This poem appeared in the New Guard Vol VI
I once saw a collision of realized dreams at America’s convergence point—where I-55 crosses I-40— where the Mississippi River unloads its barges onto the tracks of Burlington Northern and Union Pacific —where it all comes together, in West Memphis, Arkansas
of all places. It was at the Petro W. Memphis a 24-hour truck stop just down the road from the Southland Greyhound dog track and across the street from a McDonalds that hasn’t changed its McRib is Back! sign since the last time the McRib
was back. Outside the station I saw a line of trucks, their sleeper cabs idly humming while a lot lizard ran cab-to-cab. She was living out her running-away-from-a-drunk dad dream while earning for a pimp possessed by Iceberg Slim locking-down-the game fantasies. The drivers—arguably the backbone of our economy—sat strung out on Yellow Jackets or Jesus or high school memories of more innocent fumblings in a more innocent dark.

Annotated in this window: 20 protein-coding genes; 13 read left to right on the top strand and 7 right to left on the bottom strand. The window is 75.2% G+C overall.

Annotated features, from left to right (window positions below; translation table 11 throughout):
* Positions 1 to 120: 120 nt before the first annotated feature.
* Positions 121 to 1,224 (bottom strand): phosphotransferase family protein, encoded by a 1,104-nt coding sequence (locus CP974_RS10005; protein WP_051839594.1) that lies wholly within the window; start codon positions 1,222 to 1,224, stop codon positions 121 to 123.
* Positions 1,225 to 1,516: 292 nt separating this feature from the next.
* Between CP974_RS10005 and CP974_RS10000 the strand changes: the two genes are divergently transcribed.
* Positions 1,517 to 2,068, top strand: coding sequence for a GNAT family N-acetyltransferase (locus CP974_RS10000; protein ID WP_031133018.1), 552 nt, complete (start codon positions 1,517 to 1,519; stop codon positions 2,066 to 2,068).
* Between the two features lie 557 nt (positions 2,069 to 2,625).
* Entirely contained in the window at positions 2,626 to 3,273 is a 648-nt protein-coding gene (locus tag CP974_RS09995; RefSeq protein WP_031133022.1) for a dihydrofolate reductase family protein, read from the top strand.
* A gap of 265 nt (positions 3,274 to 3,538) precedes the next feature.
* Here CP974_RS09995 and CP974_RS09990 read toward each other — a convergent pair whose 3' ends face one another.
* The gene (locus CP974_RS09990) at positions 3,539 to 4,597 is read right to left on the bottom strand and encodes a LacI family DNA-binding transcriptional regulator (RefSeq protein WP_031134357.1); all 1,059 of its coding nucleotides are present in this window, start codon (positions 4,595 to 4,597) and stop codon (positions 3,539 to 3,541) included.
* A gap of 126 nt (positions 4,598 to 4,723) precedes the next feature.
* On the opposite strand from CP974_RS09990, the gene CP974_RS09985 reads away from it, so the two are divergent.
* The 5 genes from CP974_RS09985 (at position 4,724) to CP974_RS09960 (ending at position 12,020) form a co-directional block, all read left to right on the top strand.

This is the story of how your produce got to the grocery store.
As I walked into the gas station I took note of the specials from the adjoining restaurant - soaped on the windows—fried fish plate, Monday—Thursday. French fries and drinks; only $7.95.
This is the story of a mom and pop day-dream-turned-reality of one day opening a restaurant.
Inside I saw a lawyer, tie loosened, raccoon like circles under his eyes, hand over a crisp c-note to pay for his cigarettes. The worker, an immigrant from Pakistan, pulled a pack of Camels down from the wall of tobacco behind the counter. Back to work, said the lawyer, after accepting the change.
This is the story of one of the storied huddled masses—yearning to breathe free—handing over a product grown by Carolina farmers to a man who won the paper chase only to, tonight, find himself stuck in a Memphis basement writing briefs.
I joined a line of people, some with Lucky Quarter in hand, waiting to scratch the silver off cardboard carriage rides to wealth and see freedom looking back as if playing peek-a-boo. I scratched and imagined myself awakened from the American Dream’s slave your way to emancipation hustle myth. Two cards hit, but small, so I re-upped and scratched back to zero. I drove home day dreaming about what it would’ve been like to walk in with the news. Lake house. New car. Quit your job.
This is the story of how dreams are often best served as dreams